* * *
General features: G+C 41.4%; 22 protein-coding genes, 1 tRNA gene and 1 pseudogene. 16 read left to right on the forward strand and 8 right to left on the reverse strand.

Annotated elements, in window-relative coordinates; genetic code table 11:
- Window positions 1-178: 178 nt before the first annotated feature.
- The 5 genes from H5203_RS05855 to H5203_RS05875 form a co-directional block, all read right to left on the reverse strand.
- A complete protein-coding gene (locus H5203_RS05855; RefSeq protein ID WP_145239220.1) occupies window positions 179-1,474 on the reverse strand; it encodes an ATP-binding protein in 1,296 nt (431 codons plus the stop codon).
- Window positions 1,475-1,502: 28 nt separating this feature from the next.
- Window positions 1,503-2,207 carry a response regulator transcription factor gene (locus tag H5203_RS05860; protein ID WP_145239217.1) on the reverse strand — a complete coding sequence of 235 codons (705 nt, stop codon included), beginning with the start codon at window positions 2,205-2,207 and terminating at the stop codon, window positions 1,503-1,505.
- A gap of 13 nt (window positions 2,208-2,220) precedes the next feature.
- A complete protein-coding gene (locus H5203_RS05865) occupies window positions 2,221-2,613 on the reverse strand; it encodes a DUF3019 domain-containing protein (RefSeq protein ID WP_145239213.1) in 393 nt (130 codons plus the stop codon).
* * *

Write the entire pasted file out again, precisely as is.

General features: G+C 41.4%; 22 protein-coding genes, 1 tRNA gene and 1 pseudogene. 16 read left to right on the forward strand and 8 right to left on the reverse strand.

Annotated elements, in window-relative coordinates; genetic code table 11:
- Window positions 1-178: 178 nt before the first annotated feature.
- The 5 genes from H5203_RS05855 to H5203_RS05875 form a co-directional block, all read right to left on the reverse strand.
- A complete protein-coding gene (locus H5203_RS05855; RefSeq protein ID WP_145239220.1) occupies window positions 179-1,474 on the reverse strand; it encodes an ATP-binding protein in 1,296 nt (431 codons plus the stop codon).
- Window positions 1,475-1,502: 28 nt separating this feature from the next.
- Window positions 1,503-2,207 carry a response regulator transcription factor gene (locus tag H5203_RS05860; protein ID WP_145239217.1) on the reverse strand — a complete coding sequence of 235 codons (705 nt, stop codon included), beginning with the start codon at window positions 2,205-2,207 and terminating at the stop codon, window positions 1,503-1,505.
- A gap of 13 nt (window positions 2,208-2,220) precedes the next feature.
- A complete protein-coding gene (locus H5203_RS05865) occupies window positions 2,221-2,613 on the reverse strand; it encodes a DUF3019 domain-containing protein (RefSeq protein ID WP_145239213.1) in 393 nt (130 codons plus the stop codon).